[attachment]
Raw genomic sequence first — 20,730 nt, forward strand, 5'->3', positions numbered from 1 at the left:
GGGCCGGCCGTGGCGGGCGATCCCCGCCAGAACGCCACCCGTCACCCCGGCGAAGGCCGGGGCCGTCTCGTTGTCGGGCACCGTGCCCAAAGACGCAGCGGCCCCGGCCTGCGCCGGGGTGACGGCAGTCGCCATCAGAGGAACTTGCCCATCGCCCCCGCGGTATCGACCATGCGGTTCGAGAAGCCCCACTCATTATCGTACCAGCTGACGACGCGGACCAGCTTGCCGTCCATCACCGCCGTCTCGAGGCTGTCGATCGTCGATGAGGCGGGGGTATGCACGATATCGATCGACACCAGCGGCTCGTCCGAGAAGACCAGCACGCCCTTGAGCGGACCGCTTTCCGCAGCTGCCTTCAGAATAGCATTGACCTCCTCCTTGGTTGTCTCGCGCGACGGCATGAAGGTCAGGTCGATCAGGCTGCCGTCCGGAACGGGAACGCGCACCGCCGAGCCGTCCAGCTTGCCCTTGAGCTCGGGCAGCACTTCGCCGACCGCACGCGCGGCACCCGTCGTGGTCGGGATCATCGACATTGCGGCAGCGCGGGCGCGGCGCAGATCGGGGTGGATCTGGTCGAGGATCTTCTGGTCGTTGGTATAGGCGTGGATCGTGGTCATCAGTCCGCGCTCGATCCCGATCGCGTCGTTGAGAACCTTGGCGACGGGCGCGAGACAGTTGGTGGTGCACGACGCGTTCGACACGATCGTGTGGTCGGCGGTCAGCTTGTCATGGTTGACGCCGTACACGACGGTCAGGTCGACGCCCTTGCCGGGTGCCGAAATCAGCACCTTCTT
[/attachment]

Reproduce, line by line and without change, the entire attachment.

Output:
Raw genomic sequence first — 20,730 nt, forward strand, 5'->3', positions numbered from 1 at the left:
GGGCCGGCCGTGGCGGGCGATCCCCGCCAGAACGCCACCCGTCACCCCGGCGAAGGCCGGGGCCGTCTCGTTGTCGGGCACCGTGCCCAAAGACGCAGCGGCCCCGGCCTGCGCCGGGGTGACGGCAGTCGCCATCAGAGGAACTTGCCCATCGCCCCCGCGGTATCGACCATGCGGTTCGAGAAGCCCCACTCATTATCGTACCAGCTGACGACGCGGACCAGCTTGCCGTCCATCACCGCCGTCTCGAGGCTGTCGATCGTCGATGAGGCGGGGGTATGCACGATATCGATCGACACCAGCGGCTCGTCCGAGAAGACCAGCACGCCCTTGAGCGGACCGCTTTCCGCAGCTGCCTTCAGAATAGCATTGACCTCCTCCTTGGTTGTCTCGCGCGACGGCATGAAGGTCAGGTCGATCAGGCTGCCGTCCGGAACGGGAACGCGCACCGCCGAGCCGTCCAGCTTGCCCTTGAGCTCGGGCAGCACTTCGCCGACCGCACGCGCGGCACCCGTCGTGGTCGGGATCATCGACATTGCGGCAGCGCGGGCGCGGCGCAGATCGGGGTGGATCTGGTCGAGGATCTTCTGGTCGTTGGTATAGGCGTGGATCGTGGTCATCAGTCCGCGCTCGATCCCGATCGCGTCGTTGAGAACCTTGGCGACGGGCGCGAGACAGTTGGTGGTGCACGACGCGTTCGACACGATCGTGTGGTCGGCGGTCAGCTTGTCATGGTTGACGCCGTACACGACGGTCAGGTCGACGCCCTTGCCGGGTGCCGAAATCAGCACCTTCTT